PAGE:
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who else like this film

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Author Topic: The Bridges of Madison County  (Read 89067 times)
WeAllHaveItCominKid
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« Reply #260 on: September 27, 2007, 07:19:37 AM »

  Thats about the nicest way I've ever heard cheating described.   8)

hahahaha I know, I was thinking the same thing. You gotta love it.
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« Reply #261 on: September 27, 2007, 08:32:16 AM »

What was most important is through her story it taught her children to never just settle.

You're kidding right?
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« Reply #262 on: September 27, 2007, 08:45:59 AM »

I like your post lovelyrita!
What was most important is through her story it taught her children to never just settle. 

This statement may be takin wrong by some people, I take it as.....opening Micheal and Carolyn's eyes. Like Carolyn said "She stuck it, cause that's what you do" (something to that effect). I think Micheal also looked at his life with his wife decided he maybe wasn't treating her the way he should be. And decided it was something he wanted to work on. And Carolyns, she realized to get our of her "crummy friggin marriage" cause her husband never loved her anyway, and why waste her time. This is what I take out of "never just settle".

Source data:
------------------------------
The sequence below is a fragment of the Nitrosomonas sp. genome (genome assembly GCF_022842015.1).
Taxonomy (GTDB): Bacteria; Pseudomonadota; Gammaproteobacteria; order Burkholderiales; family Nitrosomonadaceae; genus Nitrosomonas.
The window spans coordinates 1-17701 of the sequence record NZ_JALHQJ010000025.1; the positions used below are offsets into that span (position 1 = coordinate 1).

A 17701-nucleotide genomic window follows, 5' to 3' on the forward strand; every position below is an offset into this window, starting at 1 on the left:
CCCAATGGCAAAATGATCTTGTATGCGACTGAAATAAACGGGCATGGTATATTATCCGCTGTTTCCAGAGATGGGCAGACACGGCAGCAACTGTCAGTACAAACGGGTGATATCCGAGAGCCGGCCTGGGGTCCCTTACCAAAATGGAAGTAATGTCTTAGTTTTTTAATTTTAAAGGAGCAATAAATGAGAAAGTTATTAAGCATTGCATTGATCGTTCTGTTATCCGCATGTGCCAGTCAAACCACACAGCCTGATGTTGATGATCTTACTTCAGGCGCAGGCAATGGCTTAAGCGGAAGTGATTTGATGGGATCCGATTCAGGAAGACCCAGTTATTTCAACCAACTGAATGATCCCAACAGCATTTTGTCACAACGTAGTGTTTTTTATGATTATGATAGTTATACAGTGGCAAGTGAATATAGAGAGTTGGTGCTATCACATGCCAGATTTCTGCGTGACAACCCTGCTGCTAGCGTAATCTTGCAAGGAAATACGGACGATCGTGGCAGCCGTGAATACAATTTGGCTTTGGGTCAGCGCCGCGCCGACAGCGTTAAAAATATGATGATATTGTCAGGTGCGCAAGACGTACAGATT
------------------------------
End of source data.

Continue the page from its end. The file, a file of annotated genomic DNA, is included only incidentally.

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« Reply #263 on: September 27, 2007, 11:34:41 AM »

You were right CL I need to clarify what I meant by "What was most important is through her story it taught her children to never just settle. "
I realize I should have explained what I meant, Conan, Brendon and We........,

CL said it also.

Francesca's story helped her children when all was said and done make a healthy decision concerning their own relationships. Her son was able you assume to rekindle his marriage and her daughter realized their wasn't anything to rekindle in hers.   That is what Francesca's story taught them. That's what I was trying to convey when I used the phrase "never just settle".